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Or if in masculine debate he shar'd,
Ensur'd him mute attention and regard.
Alas how chang'd! Expressive of his mind,
His eyes are sunk, arms folded, head reclin'd;
Those awful syllables, Hell, death, and sin,
Though whisper'd, plainly tell what works within ;
That Conscience there performs her proper part,
And writes a doomsday sentence on his heart;
Forsaking, and forsaken of all friends,
He now perceives where earthly pleasure ends ;
Hard task! for one who lately knew no care,
And harder still as learnt beneath despair ;
His hours no longer pass unmark'd away,
A dark importance saddens ev'ry day;
He hears the notice of the clock perplex'd,
And cries, Perhaps eternity strikes next;
Sweet music is no longer music here,
And laughter sounds like madness in his ear:
His grief the World of all her pow'r disarms,
Wine bas no taste, and beauty has nu charms :
God's holy word, once trivial in his view,
Now by the voice of his experience true,
Seems, as it is, the fountain whence alone
Must spring that hope he pants to make his own.

Now let the bright reverse be known abroad; Say man's a worm, and pow'r belongs to God.

As when a felon, whom his country's laws
Have justly doom'd for some atrocious cause,
Expects in darkness and heart-chilling fears,
The shameful close of all his misspent years;
If chance, on heavy pinions slowly borne,
A tempest usher in the dreadful morn,
Upon his dungeon walls the lightning play,
The thunder seems to summon him away,

The warder at the door his key applies,
Shoots back the bolt, and all his courage dies :
If then, just then, all thoughts of mercy lost,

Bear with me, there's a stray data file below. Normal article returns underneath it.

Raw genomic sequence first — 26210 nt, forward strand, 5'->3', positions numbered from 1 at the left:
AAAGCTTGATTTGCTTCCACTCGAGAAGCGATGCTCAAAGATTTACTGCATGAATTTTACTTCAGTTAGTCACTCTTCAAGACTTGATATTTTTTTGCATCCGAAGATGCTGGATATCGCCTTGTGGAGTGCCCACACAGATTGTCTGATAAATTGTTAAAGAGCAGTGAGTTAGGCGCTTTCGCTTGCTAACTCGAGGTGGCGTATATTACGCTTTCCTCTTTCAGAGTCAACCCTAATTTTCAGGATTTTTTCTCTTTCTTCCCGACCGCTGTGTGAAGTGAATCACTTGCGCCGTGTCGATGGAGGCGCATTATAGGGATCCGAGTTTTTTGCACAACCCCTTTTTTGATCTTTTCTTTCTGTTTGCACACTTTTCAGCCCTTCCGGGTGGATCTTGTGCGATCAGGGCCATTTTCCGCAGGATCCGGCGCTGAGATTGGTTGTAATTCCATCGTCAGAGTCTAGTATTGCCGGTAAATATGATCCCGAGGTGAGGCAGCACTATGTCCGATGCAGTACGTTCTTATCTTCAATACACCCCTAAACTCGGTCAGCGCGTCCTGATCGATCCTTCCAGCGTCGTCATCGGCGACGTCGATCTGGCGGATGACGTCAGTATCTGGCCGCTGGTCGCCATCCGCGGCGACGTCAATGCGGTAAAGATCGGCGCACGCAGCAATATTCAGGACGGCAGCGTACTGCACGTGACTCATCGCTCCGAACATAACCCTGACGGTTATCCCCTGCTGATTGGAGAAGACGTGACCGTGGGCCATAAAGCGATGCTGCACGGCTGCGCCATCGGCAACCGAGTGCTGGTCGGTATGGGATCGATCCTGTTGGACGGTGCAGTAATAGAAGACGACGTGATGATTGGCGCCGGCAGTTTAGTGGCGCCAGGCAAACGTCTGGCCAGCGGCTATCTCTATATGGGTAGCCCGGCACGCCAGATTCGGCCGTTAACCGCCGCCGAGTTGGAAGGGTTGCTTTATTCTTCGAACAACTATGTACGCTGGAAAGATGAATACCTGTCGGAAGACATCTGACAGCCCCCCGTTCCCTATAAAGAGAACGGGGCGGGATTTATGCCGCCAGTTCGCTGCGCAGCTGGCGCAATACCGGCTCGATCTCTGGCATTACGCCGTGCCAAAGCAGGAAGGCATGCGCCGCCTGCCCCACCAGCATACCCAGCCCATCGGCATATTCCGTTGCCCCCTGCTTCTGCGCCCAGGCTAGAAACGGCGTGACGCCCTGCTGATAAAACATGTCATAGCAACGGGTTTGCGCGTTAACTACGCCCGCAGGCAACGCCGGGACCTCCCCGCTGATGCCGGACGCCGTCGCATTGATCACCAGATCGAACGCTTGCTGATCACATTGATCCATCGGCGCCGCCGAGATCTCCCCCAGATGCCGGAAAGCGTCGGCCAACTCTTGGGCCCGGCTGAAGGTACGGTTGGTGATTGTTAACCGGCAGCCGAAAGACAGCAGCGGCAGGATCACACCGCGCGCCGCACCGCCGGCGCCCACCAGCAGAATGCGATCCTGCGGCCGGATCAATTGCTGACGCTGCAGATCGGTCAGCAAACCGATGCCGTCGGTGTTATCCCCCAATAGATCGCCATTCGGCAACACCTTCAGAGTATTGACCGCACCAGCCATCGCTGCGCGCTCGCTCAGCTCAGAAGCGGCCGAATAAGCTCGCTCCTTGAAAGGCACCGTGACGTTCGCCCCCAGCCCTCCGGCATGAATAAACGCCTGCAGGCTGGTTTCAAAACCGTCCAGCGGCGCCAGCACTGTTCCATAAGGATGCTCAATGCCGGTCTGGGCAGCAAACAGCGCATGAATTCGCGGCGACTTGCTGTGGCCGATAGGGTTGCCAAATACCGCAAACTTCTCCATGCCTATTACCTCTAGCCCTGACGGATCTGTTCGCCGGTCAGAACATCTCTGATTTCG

When Hope, long ling'ring, at last yields the ghost,
The sound of pardon pierce his startled ear,
He drops at once his fetters and his fear ;
A transport glows in all he looks and speaks,
And the first thankful tears bedew his cheeks.
Joy, far superior joy, that much outweighs
The comfort of a few poor added days,
Invades, possesses, and o'erwhelms the soul
Of him, whom Hope has with a touch made whole.
'Tis Heav'n, all Heav'n descending on the wings
Of the glad legions of the King of kings ;
'Tis more'tis God diffus'd through ev'ry part,
'Tis God himself triumphant in his heart.
O welcome now the Sun's once hated light,
His noon-day beams were never half so bright.
Not kindred minds alone are call'd to' employ
Their hours, their days, in list’ning to his joy ;
Unconscious nature, all that he surveys,
Rocks, groves, and streams, must join him in his

praise.
These are thy glorious works, eternal Truth,
The scoff of wither'd age and beardless youth ;
These move the censure and illib’ral grin
Of fools, that hate thee and delight in sin :
But these shall last when night hasquench'd the pole,
And Heav'n is all departed as a scroll.
And when, as Justice has long since decreed,
This Earth shall blaze, and a new world succeed,
Then these thy glorious works, and they who share
That hope, which can alone exclude despair,

Shall live exempt from weakness and decay,
The brightest wonders of an endless day.

Happy the bard, (if that fair name belong
To him, that blends no fable with his song)
Whose lines uniting, by an honest art,